In the present study, the validity of the KiGGS FFQ was evaluated in comparison to a diet history method instrument. Due to measurement errors and limitations within every dietary assessment method, only relative validity can be determined. The FFQ showed a fair to moderate agreement in ranking participants towards their intake for most food groups compared to the DISHES interview . Only white bread and pasta/rice showed slight agreement. The correlation coefficients varied between 0.22 for pasta/rice and 0.69 for margarine. A reasonable to good correlation between the two instruments was found for 67% of the food groups . The average of the observed correlation coefficients was higher or equal to other FFQ validation studies for adolescents [6–9, 29–32]. The observed correlation coefficients are also similar to results from FFQ validation studies for adults [33–36]. Individual, higher coefficients for adults may be caused by an established meal structure and therefore a better memory on portion size and frequency. By contrast, the food frequency and portion sizes of adolescents are not constant . Agreement of mean intake is rather low in most food groups. Some food groups - like milk, mineral water, eggs, meat fish, fruits and potato products - show small average differences. However, on the individual level there is a wide range of differences for every food group. The FFQ should therefore perhaps not be used to estimate absolute intakes. Other youth validation studies on food group level came to similar results [9, 29].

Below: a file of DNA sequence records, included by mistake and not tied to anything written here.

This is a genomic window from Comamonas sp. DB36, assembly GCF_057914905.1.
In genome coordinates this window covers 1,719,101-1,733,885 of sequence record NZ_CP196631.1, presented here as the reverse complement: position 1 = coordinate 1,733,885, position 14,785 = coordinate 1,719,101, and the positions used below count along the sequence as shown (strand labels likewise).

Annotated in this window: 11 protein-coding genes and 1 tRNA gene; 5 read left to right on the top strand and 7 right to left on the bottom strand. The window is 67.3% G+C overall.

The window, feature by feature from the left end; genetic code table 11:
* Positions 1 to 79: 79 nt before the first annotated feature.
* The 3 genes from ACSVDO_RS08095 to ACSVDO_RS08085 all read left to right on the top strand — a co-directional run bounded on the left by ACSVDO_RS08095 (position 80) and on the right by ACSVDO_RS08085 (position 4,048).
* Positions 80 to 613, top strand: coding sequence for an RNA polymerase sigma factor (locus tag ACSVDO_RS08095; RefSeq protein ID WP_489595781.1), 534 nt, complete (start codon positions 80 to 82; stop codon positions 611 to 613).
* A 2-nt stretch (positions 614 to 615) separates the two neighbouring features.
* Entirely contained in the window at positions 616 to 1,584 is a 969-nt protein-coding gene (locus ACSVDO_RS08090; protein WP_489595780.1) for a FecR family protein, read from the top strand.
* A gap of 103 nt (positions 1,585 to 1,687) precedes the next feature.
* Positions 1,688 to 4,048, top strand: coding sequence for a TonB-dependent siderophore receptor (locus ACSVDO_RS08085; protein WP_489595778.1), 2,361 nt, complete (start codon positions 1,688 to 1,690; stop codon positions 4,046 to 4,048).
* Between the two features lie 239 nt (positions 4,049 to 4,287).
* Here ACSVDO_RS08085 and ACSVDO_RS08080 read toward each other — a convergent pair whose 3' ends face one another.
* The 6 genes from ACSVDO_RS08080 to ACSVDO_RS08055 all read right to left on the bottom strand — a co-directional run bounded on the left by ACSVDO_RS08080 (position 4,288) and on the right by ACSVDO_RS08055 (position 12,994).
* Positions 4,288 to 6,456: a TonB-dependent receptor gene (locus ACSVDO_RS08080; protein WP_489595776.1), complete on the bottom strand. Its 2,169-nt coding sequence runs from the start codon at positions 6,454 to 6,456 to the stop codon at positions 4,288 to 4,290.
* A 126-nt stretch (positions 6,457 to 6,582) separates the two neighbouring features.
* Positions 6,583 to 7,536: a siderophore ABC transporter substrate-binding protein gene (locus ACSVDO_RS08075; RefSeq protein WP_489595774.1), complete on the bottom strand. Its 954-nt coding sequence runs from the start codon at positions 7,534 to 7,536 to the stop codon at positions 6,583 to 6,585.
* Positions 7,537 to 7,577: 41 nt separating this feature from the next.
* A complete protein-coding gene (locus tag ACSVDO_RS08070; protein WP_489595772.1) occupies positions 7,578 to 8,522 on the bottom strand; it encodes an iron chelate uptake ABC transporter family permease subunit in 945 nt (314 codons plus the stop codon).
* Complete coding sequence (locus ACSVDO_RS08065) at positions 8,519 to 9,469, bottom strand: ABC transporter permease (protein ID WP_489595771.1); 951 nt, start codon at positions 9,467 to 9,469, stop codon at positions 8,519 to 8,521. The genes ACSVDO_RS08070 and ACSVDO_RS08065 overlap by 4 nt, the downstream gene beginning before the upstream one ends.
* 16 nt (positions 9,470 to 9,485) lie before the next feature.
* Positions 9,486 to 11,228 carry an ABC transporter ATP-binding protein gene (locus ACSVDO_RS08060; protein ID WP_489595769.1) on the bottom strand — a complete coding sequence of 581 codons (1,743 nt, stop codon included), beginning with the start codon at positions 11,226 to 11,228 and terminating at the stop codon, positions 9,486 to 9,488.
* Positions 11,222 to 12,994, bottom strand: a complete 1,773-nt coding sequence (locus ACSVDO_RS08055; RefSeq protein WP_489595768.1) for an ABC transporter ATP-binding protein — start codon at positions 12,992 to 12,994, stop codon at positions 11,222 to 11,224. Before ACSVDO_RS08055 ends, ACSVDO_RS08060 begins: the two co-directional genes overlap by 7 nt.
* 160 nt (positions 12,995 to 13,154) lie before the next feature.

The validation was performed using food consumption data from the EsKiMo module. This offered the advantage of a large validation sample that is representative of German adolescents, which also made it possible to evaluate the validity in subgroups. However, there may have been a tendency to select participants who were especially interested in their health and nutrition, since the EsKiMo participants agreed to participate for a second time. Calculation of correlation coefficients is a common method in validation studies . One main reason may be that it facilitates comparisons with other study results . However, correlation coefficients only measure the strength of the association between two methods, not the agreement, and can be a misleading indicator of validity [40, 41]. Nevertheless, calculating correlation coefficients was included in this study since small correlation coefficients can be indicators of potential error sources . Additional analyses, like Bland Altman analysis or ranking classification, can avoid misleading conclusions. For the Bland Altman analysis it is assumed that the differences between two measurements are normally distributed . Since in our study the differences were not normally distributed, and this could not be improved by log-transformation, the differences between the two instruments were calculated on the basis of untransformed data. Furthermore, we included an adapted analysis, which approximates the analysis of limits of agreement. Percentiles (2.5/97.5) of differences between the methods were calculated, which also represents 95% of differences. There are some limitations to be considered in relation to this validation study. For the assessment of validity, the reference method should have independent error sources . Contrary to this, the reference instrument DISHES also relies on the memories of the participants and their perceptions of portion sizes, like the FFQ. This may result in unrealistically higher estimates of validity. Since the EsKiMo study was not primarily designed as a validation study, the choice of another reference method was not applicable. However, the DISHES interviews were conducted by trained nutritionists and supported by standardized software, while the FFQ was self-administered. Dietary intake information was more detailed and assessed in a meal-based structure. The DISHES interview used a variety of tableware models, standard portions and a picture book for estimating portion sizes. Furthermore, the list of food items assessed by the FFQ was fixed, while the DISHES interview was open-ended. The DISHES interview therefore seems an acceptable method of comparison. The DISHES method was previously validated for adults, but not for adolescents. It has also been used in some large nutrition surveys. Nevertheless, a pre-test was conducted to test feasibility among adolescents and the food-code database was adopted for younger persons. The FFQ was filled in by respondents several days before the DISHES interview was conducted. The sequence of instruments is relevant, since one measurement may affect a later response . However, the reverse sequence would probably have a larger effect, since the diet history is a more comprehensive instrument which may have a larger impact on a person's memory and awareness of the actual diet. In addition, the items in DISHES are more detailed and asked in a face-to-face setting. We therefore think the influence on recall of the applied sequence is minor.